Marvel fans might have a big reason to pick up British film magazine Empire’s 300th issue. The anniversary issue gives us set reports from The Avengers: The Age of Ultron and speaks with Joss Whedon and Kevin Feige. And if the snippets released online are any indication, you might be getting a big bang for your buck.
First off, Joss Whedon talks Ultron as a character, and his approach to writing him:
I’m having a blast with Ultron. He’s not a creature of logic – he’s a robot who’s genuinely disturbed. We’re finding out what makes him menacing and at the same time endearing and funny and strange and unexpected, and everything a robot never is.
Endearing? Can’t wait to see that. Whedon also addresses the fact that some might thing the film is getting a bit too crowded with characters:
I fiercely dislike the idea of just throwing in more people for the sake of doing that. But last time I had all of Earth’s Mightiest Heroes versus one British character actor, and I needed more conflict.
The article states all the new characters–from Quicksilver to the Scarlet Witch to the Vision to Baron Strucker–will all have a plot-centric reason for being in the film.
The magazine also talked to Kevin Feige, and while that interview is not up on the magazine’s website, Latino Review passed on what it said.
Conventional wisdom states that the Iron Man films were the driving force behind the Marvel Cinematic Universe. Not so, says Feige. It was Ant-Man, which was first put into the works around the same time.
We changed, frankly some of the MCU to accommodate this version of Ant-Man. Knowing what we wanted to do with Edgar and with Ant-Man, going years and years back, helped to dictate what we did with the roster for Avengers the first time. It was a bit of both in terms of his idea for the Ant-Man story influencing the birth of the MCU in the early films leading up to Avengers.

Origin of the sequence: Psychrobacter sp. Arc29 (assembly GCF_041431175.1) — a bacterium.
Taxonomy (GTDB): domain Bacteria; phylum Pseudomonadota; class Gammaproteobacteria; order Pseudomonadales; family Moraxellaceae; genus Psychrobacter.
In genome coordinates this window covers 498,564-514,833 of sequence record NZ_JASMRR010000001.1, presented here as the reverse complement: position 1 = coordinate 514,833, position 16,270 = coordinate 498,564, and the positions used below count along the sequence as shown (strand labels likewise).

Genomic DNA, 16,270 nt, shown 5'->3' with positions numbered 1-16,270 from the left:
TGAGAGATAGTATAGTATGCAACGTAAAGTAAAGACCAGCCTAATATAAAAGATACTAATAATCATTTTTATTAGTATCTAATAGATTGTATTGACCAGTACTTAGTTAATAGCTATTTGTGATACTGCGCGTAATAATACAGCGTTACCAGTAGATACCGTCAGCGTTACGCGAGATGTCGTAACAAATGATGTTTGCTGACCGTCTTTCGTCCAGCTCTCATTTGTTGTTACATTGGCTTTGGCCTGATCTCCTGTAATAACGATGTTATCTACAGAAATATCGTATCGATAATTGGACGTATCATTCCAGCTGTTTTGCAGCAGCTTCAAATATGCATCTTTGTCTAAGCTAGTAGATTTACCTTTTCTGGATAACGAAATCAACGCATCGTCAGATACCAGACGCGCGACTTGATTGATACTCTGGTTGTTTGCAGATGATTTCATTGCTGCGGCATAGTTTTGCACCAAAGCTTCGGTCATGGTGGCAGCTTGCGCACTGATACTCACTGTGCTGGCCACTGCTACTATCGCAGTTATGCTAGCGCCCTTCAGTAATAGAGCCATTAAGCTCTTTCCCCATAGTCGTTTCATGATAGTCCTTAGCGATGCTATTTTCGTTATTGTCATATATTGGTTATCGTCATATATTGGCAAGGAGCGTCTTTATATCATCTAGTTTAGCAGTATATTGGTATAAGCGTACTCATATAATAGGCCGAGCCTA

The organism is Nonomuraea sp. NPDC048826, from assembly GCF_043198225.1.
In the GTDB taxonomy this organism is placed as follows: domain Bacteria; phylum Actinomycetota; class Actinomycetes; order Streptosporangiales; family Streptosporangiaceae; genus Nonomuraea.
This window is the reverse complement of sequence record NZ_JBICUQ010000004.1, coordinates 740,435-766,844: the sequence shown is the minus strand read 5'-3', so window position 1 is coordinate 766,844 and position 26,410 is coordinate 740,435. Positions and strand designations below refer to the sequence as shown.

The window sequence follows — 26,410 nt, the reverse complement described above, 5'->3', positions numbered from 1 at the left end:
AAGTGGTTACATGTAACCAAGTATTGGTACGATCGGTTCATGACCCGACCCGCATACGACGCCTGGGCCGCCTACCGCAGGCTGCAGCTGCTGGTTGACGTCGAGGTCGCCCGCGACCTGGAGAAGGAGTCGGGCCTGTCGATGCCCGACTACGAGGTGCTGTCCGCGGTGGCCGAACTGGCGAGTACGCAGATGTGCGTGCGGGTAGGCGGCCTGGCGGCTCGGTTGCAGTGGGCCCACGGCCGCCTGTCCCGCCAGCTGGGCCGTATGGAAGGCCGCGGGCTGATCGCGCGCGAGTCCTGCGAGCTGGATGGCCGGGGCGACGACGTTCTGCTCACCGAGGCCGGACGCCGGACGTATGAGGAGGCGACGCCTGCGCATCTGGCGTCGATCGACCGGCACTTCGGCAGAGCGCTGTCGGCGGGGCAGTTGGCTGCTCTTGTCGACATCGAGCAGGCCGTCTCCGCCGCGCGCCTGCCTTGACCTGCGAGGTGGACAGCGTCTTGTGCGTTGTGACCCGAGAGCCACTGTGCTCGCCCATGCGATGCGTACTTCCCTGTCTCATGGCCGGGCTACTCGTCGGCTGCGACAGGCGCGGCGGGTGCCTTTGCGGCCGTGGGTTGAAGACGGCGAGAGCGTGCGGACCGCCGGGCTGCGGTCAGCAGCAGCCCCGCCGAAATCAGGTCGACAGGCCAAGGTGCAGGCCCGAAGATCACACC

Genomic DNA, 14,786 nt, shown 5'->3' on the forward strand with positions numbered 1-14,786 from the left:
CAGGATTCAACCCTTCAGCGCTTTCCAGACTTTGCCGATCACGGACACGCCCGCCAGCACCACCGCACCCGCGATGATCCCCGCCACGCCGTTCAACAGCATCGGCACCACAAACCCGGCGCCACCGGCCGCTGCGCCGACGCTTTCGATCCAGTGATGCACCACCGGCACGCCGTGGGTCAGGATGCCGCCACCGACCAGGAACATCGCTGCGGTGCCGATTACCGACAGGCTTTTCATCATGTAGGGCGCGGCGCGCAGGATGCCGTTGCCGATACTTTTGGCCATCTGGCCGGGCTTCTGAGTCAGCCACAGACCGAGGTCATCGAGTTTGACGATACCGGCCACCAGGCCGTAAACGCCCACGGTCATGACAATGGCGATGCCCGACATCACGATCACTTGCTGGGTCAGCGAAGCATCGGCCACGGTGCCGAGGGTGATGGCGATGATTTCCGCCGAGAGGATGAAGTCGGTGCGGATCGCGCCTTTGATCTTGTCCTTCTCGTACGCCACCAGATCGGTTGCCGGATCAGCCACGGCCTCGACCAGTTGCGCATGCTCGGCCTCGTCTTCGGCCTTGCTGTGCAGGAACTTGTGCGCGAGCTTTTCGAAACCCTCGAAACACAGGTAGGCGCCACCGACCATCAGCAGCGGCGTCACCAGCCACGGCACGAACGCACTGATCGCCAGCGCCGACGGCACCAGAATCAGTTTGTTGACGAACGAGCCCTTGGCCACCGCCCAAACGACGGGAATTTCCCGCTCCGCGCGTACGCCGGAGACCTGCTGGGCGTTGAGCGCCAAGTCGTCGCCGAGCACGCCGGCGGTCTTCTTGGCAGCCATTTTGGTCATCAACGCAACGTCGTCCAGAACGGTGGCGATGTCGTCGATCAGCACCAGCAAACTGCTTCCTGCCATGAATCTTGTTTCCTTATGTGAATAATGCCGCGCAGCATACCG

This is fairly fascinating. It certainly shows the respect Marvel has for Wright and for even a minor character such as Ant-Man.
Feige also talked up Paul Rudd as the title character, all the while confirming that Rudd’s Scott Lang will have a similar film origin to his comic book incarnation.
Look at that origin of the petty crook who comes into contact with a suit and does his best to make good, and then look at someone like Paul Rudd, who can do slightly unsavoury things like break into people’s houses and still be charming and who you root for and whose redemption you will find satisfaction in.
Collider comes in with another tidbit from the interview–that the actor who will be playing Thanos has already been cast. Feige is holding back on naming the actor–saving the notification until San Diego Comic Con, I’ll bet–but Colider is running with the rumor that Vin Diesel will be voicing Groot and probably doing motion capture and voicing Thanos in Guardians of the Galaxy.